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Tau Matan: Counter trafficking program

The Tau Matan Counter trafficking program commenced in August 2009 when IOM (International Office of Migration) funded PRADET to establish a Safe House for victims of Human Trafficking, both nationally and internationally trafficked. The aim of the project was to provide direct assistance in the shelter such as safety, counselling, medical treatment, and to cooperate with IOM to assist and provide safe return and repatriation to either their country of origin for internationals or to non-offending families if they were nationals. As a tertiary referral service Tau Matan relied on referrals from police, (PNTL and UNPOL), immigration officials and border guards. By December 2011 UNPOL and PNTL had not conducted any more raids on suspicious premises, the IOM International Advisor had left and there were no more referrals so the program was closed.

However, PRADET decided to keep employing one of the shelter workers because she had received extensive training and experience in countering human trafficking and obtained funding for the next 5 years, from a variety of sources including USA Ambassadorial funds, to keep her employed. From 2012 till 2015 the Tau Matan worker provided information and training to raise awareness about human trafficking and the associated risks with the aim of preventing sexual and labor exploitation in Timor Leste. Information and education/training was provided to Immigration Officers, Border guards in Covalima, Batuguarde and Oecusse, students and teachers and community leaders, (Chefe de Suco) and their communities.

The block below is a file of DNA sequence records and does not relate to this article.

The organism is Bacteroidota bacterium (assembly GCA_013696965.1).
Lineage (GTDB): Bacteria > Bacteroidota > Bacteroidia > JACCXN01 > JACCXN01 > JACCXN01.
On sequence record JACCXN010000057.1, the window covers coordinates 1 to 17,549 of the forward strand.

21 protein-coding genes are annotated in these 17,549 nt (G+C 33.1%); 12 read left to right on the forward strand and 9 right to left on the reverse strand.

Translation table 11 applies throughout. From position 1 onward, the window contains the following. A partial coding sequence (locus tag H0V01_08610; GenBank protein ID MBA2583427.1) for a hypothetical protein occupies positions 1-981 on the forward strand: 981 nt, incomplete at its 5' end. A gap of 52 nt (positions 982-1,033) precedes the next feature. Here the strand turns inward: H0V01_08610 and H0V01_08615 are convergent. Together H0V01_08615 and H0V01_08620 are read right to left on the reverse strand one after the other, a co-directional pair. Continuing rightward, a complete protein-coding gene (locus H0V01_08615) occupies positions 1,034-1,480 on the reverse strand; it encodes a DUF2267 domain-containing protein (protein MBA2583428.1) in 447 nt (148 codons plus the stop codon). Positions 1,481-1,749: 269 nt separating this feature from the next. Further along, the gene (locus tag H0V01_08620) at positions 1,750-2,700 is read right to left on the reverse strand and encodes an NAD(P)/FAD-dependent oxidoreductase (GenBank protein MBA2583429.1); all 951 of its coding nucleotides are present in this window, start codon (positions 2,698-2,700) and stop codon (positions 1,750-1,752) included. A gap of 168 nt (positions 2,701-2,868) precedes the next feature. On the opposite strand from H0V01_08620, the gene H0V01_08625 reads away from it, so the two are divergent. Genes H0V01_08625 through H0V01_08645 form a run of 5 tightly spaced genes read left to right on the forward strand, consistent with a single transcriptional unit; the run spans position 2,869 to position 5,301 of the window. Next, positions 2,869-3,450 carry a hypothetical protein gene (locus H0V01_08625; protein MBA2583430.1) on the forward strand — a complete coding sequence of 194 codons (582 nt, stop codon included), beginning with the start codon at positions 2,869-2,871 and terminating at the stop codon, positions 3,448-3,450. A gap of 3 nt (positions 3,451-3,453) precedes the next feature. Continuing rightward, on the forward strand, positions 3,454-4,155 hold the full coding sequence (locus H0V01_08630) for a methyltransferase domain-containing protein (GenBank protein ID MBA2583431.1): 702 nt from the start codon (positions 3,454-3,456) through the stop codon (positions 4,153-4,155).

In 2016, IOM commenced a new program in Timor Leste employing PRADET Tau Matin to provide psychosocial assistance to victims of trafficking. This is in partnership with the Belun program Early Warning Early Response that monitors incidents of violence and crime in all sub districts. The new Tau Matan program includes 2 counsellors and a driver with the Ministry of Social Services tasked to provide shelter. Victims of sexual exploitation are treated in Fatin Hakmatek.

There have been more cases of sexual exploitation of Timorese nationals reported, particularly of young school girls and cases of young girls and boys from sub-districts being trafficked to larger places such as Dili and Baucau thinking they can go to school but instead they are used sexually and/or as slaves.


After a general meeting and consultation with all stakeholders on 14th July to outline the program and answer questions, IOM provided 3 days TOT training for involved workers in July 2016. The program is still very new. 



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